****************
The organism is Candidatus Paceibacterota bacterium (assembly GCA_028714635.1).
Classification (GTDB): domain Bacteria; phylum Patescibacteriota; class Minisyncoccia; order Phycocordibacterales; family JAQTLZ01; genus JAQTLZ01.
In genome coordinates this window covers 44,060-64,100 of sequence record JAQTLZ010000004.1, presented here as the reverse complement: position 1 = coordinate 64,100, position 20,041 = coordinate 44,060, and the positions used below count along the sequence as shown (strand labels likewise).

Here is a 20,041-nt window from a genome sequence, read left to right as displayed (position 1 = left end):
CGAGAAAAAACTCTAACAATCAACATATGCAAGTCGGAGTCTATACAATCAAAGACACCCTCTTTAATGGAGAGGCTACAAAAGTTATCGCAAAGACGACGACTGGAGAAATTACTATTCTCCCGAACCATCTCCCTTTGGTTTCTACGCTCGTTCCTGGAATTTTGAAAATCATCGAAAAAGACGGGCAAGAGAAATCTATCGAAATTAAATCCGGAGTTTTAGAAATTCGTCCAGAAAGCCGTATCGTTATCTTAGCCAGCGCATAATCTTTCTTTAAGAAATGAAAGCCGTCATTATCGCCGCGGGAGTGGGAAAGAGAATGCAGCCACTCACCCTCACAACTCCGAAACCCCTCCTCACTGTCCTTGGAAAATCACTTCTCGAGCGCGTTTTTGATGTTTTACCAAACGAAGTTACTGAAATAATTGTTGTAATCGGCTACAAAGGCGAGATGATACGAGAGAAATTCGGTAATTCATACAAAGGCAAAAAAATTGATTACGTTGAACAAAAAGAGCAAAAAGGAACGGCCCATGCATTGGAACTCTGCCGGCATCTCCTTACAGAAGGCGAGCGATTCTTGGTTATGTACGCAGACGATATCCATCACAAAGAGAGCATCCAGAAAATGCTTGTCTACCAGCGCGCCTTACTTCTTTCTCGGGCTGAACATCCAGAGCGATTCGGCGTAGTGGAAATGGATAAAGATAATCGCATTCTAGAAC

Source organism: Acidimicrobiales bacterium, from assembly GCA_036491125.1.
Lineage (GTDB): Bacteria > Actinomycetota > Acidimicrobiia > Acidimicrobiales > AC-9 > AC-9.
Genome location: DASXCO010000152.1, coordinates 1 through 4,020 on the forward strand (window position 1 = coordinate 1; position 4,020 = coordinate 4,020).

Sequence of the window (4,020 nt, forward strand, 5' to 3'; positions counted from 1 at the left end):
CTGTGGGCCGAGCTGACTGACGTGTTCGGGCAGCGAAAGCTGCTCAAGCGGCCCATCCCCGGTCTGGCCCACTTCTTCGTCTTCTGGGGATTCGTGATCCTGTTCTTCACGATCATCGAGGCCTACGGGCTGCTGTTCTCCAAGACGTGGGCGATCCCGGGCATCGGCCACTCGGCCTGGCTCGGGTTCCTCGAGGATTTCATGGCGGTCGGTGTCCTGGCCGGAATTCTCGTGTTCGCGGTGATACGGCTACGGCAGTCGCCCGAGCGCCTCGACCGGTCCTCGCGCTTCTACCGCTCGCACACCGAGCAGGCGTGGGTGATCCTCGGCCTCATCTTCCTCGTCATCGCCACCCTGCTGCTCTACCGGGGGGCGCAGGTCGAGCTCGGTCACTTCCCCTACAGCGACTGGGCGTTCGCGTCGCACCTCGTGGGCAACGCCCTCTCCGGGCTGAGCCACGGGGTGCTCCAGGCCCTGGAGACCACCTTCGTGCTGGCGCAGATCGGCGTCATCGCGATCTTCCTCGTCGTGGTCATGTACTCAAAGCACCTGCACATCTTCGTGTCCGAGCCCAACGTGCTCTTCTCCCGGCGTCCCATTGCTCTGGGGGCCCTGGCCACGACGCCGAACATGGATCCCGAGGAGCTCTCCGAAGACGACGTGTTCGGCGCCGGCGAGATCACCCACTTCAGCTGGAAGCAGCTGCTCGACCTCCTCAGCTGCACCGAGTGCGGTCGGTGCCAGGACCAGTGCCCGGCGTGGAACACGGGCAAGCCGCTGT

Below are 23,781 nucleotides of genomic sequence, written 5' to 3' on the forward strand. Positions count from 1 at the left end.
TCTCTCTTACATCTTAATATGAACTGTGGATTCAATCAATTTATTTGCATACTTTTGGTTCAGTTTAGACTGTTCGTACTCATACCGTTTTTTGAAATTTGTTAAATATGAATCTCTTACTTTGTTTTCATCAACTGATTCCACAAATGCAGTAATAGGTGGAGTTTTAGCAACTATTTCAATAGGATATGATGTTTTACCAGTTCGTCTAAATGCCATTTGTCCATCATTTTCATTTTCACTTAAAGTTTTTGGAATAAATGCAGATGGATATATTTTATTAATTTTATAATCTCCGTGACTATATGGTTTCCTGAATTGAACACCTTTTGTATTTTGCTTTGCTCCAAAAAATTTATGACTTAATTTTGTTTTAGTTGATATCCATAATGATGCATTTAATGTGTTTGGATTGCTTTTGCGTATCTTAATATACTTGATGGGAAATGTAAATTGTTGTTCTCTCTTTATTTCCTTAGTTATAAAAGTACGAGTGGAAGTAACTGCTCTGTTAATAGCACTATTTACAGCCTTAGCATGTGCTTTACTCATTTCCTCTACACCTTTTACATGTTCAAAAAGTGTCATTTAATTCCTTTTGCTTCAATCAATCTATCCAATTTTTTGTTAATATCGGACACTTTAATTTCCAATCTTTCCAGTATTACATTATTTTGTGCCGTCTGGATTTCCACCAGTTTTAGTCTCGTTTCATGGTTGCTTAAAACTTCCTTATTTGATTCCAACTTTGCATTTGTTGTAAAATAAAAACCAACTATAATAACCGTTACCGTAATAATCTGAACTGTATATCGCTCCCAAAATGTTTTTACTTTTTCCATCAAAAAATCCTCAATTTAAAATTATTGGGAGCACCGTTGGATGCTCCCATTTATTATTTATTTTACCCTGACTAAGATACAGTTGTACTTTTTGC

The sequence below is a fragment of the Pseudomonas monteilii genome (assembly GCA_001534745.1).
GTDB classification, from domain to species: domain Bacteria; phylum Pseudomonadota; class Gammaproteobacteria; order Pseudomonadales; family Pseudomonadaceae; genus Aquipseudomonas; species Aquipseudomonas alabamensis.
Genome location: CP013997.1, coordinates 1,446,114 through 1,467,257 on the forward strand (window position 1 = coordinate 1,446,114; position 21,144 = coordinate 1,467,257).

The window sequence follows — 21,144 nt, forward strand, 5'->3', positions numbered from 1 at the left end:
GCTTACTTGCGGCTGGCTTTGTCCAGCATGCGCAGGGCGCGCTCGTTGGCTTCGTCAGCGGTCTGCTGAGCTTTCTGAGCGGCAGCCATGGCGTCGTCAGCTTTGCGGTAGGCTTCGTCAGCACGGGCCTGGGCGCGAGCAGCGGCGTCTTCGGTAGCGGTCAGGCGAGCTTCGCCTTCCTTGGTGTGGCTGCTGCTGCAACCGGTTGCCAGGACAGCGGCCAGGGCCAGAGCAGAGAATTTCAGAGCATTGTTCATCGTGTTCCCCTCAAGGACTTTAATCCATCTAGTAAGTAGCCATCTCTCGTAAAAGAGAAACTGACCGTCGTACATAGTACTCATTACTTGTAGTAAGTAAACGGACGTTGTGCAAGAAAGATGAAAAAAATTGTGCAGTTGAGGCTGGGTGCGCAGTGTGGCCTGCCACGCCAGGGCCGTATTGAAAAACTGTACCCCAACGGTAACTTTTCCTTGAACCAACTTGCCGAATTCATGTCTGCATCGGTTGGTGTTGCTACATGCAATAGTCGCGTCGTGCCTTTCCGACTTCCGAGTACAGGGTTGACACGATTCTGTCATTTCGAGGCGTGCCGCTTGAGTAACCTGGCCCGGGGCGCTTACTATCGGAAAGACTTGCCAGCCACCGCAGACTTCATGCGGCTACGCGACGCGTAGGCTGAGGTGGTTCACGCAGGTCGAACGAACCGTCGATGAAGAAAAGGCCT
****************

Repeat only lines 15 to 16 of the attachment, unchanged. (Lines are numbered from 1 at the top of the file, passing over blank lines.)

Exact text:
Genome location: CP013997.1, coordinates 1,446,114 through 1,467,257 on the forward strand (window position 1 = coordinate 1,446,114; position 21,144 = coordinate 1,467,257).

The window sequence follows — 21,144 nt, forward strand, 5'->3', positions numbered from 1 at the left end: